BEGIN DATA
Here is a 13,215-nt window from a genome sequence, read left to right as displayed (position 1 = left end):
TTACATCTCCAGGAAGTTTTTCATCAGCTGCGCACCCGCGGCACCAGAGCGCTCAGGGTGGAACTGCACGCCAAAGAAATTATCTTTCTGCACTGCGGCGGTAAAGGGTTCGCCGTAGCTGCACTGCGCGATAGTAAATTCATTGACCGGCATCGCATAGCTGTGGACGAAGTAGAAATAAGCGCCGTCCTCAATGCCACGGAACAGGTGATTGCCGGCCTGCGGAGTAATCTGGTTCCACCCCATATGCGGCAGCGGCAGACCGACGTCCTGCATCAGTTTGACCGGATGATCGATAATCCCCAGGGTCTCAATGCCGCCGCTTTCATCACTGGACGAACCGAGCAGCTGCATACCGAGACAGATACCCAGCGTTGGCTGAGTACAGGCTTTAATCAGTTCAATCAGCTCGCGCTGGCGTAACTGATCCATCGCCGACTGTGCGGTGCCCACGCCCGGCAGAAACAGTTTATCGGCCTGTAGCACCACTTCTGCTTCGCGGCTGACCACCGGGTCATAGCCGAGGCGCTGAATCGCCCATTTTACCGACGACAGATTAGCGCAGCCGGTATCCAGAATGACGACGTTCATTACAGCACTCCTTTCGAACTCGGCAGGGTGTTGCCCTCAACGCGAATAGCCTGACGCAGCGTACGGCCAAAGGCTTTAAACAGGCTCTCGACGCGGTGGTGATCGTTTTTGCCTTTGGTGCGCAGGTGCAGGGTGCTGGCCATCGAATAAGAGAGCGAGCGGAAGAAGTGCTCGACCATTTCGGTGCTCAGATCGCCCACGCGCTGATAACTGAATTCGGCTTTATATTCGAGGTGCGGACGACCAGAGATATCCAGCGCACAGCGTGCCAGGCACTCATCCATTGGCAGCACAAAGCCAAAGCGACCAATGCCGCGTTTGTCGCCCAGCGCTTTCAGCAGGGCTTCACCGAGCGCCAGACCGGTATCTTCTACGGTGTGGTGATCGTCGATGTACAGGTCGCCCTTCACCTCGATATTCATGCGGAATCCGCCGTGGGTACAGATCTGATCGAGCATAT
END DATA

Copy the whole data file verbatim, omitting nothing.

Here is a 13,215-nt window from a genome sequence, read left to right as displayed (position 1 = left end):
TTACATCTCCAGGAAGTTTTTCATCAGCTGCGCACCCGCGGCACCAGAGCGCTCAGGGTGGAACTGCACGCCAAAGAAATTATCTTTCTGCACTGCGGCGGTAAAGGGTTCGCCGTAGCTGCACTGCGCGATAGTAAATTCATTGACCGGCATCGCATAGCTGTGGACGAAGTAGAAATAAGCGCCGTCCTCAATGCCACGGAACAGGTGATTGCCGGCCTGCGGAGTAATCTGGTTCCACCCCATATGCGGCAGCGGCAGACCGACGTCCTGCATCAGTTTGACCGGATGATCGATAATCCCCAGGGTCTCAATGCCGCCGCTTTCATCACTGGACGAACCGAGCAGCTGCATACCGAGACAGATACCCAGCGTTGGCTGAGTACAGGCTTTAATCAGTTCAATCAGCTCGCGCTGGCGTAACTGATCCATCGCCGACTGTGCGGTGCCCACGCCCGGCAGAAACAGTTTATCGGCCTGTAGCACCACTTCTGCTTCGCGGCTGACCACCGGGTCATAGCCGAGGCGCTGAATCGCCCATTTTACCGACGACAGATTAGCGCAGCCGGTATCCAGAATGACGACGTTCATTACAGCACTCCTTTCGAACTCGGCAGGGTGTTGCCCTCAACGCGAATAGCCTGACGCAGCGTACGGCCAAAGGCTTTAAACAGGCTCTCGACGCGGTGGTGATCGTTTTTGCCTTTGGTGCGCAGGTGCAGGGTGCTGGCCATCGAATAAGAGAGCGAGCGGAAGAAGTGCTCGACCATTTCGGTGCTCAGATCGCCCACGCGCTGATAACTGAATTCGGCTTTATATTCGAGGTGCGGACGACCAGAGATATCCAGCGCACAGCGTGCCAGGCACTCATCCATTGGCAGCACAAAGCCAAAGCGACCAATGCCGCGTTTGTCGCCCAGCGCTTTCAGCAGGGCTTCACCGAGCGCCAGACCGGTATCTTCTACGGTGTGGTGATCGTCGATGTACAGGTCGCCCTTCACCTCGATATTCATGCGGAATCCGCCGTGGGTACAGATCTGATCGAGCATAT